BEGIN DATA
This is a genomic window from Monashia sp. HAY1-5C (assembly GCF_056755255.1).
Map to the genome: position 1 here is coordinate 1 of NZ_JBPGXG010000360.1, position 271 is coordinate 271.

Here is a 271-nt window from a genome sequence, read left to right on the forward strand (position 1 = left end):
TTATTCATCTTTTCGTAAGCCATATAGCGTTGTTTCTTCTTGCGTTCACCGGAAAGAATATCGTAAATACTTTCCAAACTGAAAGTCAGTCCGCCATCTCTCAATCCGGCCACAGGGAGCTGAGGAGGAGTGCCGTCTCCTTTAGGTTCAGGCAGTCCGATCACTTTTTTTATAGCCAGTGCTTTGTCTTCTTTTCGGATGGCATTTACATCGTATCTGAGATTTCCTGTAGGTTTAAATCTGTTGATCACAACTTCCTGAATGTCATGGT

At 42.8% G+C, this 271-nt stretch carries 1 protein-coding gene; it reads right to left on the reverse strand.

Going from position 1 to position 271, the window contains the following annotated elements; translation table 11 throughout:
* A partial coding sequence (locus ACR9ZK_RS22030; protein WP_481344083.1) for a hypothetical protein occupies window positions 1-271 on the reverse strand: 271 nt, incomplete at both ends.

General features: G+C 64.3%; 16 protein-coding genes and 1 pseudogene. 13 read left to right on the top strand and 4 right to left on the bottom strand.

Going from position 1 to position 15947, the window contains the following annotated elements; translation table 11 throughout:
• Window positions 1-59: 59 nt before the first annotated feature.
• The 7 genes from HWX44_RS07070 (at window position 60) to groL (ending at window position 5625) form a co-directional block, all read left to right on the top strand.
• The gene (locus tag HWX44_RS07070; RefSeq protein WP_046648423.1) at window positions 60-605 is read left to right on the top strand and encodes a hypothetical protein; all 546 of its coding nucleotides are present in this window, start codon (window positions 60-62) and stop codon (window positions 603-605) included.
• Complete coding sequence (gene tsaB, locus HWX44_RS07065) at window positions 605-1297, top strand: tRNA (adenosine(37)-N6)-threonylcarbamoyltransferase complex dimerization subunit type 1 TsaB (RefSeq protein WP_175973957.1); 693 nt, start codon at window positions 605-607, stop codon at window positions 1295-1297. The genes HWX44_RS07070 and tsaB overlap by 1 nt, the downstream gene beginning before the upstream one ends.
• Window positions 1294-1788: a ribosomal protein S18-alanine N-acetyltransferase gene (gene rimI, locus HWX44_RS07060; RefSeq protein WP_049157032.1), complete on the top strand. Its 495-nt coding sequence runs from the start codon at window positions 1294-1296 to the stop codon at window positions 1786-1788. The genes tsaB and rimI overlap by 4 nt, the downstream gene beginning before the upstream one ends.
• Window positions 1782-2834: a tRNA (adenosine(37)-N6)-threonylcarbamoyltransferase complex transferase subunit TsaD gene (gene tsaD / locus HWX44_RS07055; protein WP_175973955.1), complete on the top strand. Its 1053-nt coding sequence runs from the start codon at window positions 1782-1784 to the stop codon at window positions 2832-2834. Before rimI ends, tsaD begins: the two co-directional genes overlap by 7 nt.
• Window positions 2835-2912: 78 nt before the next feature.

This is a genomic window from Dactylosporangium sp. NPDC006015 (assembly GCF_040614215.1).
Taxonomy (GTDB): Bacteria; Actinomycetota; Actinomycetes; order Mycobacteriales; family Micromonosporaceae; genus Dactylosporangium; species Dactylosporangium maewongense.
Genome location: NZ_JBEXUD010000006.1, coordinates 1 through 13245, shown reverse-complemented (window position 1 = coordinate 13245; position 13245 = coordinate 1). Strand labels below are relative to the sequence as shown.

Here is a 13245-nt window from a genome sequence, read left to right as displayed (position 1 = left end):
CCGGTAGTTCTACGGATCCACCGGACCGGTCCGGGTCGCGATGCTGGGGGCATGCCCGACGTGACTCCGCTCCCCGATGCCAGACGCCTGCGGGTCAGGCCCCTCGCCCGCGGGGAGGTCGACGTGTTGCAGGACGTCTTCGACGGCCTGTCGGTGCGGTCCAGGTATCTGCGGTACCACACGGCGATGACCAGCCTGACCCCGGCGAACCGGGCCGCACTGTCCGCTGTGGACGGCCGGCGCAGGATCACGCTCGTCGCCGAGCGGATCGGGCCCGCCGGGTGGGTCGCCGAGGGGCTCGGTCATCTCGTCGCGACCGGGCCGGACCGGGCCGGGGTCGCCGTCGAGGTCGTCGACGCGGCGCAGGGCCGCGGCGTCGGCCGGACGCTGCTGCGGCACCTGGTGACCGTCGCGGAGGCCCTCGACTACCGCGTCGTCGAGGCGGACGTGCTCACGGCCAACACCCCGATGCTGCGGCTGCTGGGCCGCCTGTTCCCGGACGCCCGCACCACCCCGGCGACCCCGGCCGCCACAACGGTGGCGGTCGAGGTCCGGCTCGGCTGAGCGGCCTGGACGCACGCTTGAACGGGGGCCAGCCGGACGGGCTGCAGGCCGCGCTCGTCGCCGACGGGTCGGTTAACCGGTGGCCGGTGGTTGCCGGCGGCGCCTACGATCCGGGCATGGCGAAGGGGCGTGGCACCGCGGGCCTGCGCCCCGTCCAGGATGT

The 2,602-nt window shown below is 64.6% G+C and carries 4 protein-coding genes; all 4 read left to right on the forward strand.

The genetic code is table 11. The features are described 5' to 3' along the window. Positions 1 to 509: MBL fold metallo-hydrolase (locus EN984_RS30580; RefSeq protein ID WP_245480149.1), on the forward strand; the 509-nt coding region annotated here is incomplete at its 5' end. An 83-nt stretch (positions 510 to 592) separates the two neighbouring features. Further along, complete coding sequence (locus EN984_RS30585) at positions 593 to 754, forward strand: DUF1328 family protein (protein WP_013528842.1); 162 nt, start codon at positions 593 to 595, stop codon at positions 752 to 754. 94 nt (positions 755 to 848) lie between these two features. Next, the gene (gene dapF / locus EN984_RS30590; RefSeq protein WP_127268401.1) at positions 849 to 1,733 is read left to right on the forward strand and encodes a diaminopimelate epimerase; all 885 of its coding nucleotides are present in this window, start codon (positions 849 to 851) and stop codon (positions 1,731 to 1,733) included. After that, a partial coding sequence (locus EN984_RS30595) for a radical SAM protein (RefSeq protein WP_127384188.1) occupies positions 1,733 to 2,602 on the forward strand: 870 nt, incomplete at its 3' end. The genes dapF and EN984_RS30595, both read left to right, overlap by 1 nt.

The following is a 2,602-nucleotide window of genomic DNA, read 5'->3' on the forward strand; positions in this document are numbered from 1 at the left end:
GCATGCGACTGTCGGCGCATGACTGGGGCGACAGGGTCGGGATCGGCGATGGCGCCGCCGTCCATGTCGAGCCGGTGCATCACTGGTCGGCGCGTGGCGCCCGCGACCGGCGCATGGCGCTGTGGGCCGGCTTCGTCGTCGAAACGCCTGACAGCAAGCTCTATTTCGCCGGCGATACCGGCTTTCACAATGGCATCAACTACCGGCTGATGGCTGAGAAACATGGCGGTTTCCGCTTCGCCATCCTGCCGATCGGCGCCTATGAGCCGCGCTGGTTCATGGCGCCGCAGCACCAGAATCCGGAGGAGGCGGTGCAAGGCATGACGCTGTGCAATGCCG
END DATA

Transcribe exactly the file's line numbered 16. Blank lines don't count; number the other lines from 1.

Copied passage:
• Window positions 2835-2912: 78 nt before the next feature.